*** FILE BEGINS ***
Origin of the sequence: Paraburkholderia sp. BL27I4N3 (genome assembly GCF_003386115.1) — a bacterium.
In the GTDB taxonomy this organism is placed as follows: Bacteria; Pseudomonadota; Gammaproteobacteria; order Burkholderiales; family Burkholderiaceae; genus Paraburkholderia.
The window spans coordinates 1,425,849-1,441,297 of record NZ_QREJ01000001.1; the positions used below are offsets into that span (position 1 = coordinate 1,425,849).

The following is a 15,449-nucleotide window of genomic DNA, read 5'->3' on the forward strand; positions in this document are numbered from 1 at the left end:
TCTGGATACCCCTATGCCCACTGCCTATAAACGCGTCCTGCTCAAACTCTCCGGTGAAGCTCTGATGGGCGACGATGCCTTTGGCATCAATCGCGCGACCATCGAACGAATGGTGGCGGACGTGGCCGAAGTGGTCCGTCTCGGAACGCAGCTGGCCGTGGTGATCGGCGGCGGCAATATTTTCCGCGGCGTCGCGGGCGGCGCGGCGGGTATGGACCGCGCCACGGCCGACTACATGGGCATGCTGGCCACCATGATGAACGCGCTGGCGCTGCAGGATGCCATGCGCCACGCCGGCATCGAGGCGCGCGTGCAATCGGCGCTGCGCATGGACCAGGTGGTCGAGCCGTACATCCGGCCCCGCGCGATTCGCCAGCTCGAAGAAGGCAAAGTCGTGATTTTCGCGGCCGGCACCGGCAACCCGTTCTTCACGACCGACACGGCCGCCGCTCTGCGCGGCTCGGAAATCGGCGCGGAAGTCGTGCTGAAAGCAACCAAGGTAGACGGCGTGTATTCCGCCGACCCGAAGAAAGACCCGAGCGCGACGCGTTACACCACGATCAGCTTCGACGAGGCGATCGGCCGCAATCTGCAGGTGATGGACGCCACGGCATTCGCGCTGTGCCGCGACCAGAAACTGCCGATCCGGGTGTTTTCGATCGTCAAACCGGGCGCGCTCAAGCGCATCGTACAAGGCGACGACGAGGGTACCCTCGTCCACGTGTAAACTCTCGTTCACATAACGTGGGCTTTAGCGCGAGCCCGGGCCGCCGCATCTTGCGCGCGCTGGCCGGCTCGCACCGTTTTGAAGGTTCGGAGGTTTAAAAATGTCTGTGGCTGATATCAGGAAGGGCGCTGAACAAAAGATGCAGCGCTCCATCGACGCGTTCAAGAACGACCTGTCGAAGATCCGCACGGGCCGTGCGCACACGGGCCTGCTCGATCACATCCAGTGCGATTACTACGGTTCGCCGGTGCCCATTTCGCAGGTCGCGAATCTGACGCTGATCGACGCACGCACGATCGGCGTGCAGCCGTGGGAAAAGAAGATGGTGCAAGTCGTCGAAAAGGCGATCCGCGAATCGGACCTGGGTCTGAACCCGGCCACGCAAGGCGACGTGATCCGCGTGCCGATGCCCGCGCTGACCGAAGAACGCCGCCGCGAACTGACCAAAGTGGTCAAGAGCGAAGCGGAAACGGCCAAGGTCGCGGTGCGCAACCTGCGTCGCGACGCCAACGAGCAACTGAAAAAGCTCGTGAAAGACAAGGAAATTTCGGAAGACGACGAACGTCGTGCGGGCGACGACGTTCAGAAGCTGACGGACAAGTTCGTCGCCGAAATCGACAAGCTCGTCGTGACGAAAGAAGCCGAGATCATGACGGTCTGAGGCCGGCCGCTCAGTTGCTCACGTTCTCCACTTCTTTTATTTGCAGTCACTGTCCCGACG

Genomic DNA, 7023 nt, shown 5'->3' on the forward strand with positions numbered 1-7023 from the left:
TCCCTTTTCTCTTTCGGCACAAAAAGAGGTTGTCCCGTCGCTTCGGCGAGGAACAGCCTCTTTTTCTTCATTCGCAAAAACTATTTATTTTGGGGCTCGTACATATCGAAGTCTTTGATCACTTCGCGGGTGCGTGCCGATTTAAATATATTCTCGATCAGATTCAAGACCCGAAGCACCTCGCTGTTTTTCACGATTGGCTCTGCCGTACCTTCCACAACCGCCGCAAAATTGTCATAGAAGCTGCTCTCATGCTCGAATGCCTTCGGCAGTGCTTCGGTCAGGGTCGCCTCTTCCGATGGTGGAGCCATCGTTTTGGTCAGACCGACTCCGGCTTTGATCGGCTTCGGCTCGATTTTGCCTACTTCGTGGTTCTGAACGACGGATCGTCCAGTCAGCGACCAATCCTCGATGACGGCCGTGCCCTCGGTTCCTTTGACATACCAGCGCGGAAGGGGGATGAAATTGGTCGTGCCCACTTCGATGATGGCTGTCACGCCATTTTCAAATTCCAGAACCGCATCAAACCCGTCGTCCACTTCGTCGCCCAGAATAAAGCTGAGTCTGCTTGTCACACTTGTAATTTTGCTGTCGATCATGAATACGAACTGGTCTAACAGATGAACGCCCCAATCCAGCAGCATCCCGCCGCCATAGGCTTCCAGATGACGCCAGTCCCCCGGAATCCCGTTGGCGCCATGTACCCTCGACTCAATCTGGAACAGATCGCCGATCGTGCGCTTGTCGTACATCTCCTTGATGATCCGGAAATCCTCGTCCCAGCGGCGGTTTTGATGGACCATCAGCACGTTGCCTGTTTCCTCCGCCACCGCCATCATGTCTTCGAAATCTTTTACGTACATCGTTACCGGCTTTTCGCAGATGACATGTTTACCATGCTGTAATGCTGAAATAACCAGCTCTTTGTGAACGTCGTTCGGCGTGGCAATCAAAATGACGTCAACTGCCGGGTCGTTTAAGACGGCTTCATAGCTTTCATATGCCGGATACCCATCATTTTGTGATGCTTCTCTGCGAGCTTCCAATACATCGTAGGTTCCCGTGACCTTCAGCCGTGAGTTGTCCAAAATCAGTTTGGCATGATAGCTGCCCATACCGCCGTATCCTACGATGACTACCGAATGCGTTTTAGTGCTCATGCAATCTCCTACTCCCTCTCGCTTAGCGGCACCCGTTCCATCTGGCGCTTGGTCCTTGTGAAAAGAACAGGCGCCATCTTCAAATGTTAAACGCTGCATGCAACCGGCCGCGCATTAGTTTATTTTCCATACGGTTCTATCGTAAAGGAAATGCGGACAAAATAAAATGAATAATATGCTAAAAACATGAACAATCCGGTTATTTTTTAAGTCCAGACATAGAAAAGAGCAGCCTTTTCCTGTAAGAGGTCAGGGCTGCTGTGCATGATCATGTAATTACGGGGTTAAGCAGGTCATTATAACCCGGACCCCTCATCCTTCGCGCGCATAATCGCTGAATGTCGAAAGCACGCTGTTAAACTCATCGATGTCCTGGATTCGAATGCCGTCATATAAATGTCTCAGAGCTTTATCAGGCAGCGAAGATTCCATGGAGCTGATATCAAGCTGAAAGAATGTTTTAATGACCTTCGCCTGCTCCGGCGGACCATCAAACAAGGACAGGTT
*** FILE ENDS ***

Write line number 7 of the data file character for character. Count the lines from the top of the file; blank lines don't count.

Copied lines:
TCCCTTTTCTCTTTCGGCACAAAAAGAGGTTGTCCCGTCGCTTCGGCGAGGAACAGCCTCTTTTTCTTCATTCGCAAAAACTATTTATTTTGGGGCTCGTACATATCGAAGTCTTTGATCACTTCGCGGGTGCGTGCCGATTTAAATATATTCTCGATCAGATTCAAGACCCGAAGCACCTCGCTGTTTTTCACGATTGGCTCTGCCGTACCTTCCACAACCGCCGCAAAATTGTCATAGAAGCTGCTCTCATGCTCGAATGCCTTCGGCAGTGCTTCGGTCAGGGTCGCCTCTTCCGATGGTGGAGCCATCGTTTTGGTCAGACCGACTCCGGCTTTGATCGGCTTCGGCTCGATTTTGCCTACTTCGTGGTTCTGAACGACGGATCGTCCAGTCAGCGACCAATCCTCGATGACGGCCGTGCCCTCGGTTCCTTTGACATACCAGCGCGGAAGGGGGATGAAATTGGTCGTGCCCACTTCGATGATGGCTGTCACGCCATTTTCAAATTCCAGAACCGCATCAAACCCGTCGTCCACTTCGTCGCCCAGAATAAAGCTGAGTCTGCTTGTCACACTTGTAATTTTGCTGTCGATCATGAATACGAACTGGTCTAACAGATGAACGCCCCAATCCAGCAGCATCCCGCCGCCATAGGCTTCCAGATGACGCCAGTCCCCCGGAATCCCGTTGGCGCCATGTACCCTCGACTCAATCTGGAACAGATCGCCGATCGTGCGCTTGTCGTACATCTCCTTGATGATCCGGAAATCCTCGTCCCAGCGGCGGTTTTGATGGACCATCAGCACGTTGCCTGTTTCCTCCGCCACCGCCATCATGTCTTCGAAATCTTTTACGTACATCGTTACCGGCTTTTCGCAGATGACATGTTTACCATGCTGTAATGCTGAAATAACCAGCTCTTTGTGAACGTCGTTCGGCGTGGCAATCAAAATGACGTCAACTGCCGGGTCGTTTAAGACGGCTTCATAGCTTTCATATGCCGGATACCCATCATTTTGTGATGCTTCTCTGCGAGCTTCCAATACATCGTAGGTTCCCGTGACCTTCAGCCGTGAGTTGTCCAAAATCAGTTTGGCATGATAGCTGCCCATACCGCCGTATCCTACGATGACTACCGAATGCGTTTTAGTGCTCATGCAATCTCCTACTCCCTCTCGCTTAGCGGCACCCGTTCCATCTGGCGCTTGGTCCTTGTGAAAAGAACAGGCGCCATCTTCAAATGTTAAACGCTGCATGCAACCGGCCGCGCATTAGTTTATTTTCCATACGGTTCTATCGTAAAGGAAATGCGGACAAAATAAAATGAATAATATGCTAAAAACATGAACAATCCGGTTATTTTTTAAGTCCAGACATAGAAAAGAGCAGCCTTTTCCTGTAAGAGGTCAGGGCTGCTGTGCATGATCATGTAATTACGGGGTTAAGCAGGTCATTATAACCCGGACCCCTCATCCTTCGCGCGCATAATCGCTGAATGTCGAAAGCACGCTGTTAAACTCATCGATGTCCTGGATTCGAATGCCGTCATATAAATGTCTCAGAGCTTTATCAGGCAGCGAAGATTCCATGGAGCTGATATCAAGCTGAAAGAATGTTTTAATGACCTTCGCCTGCTCCGGCGGACCATCAAACAAGGACAGGTT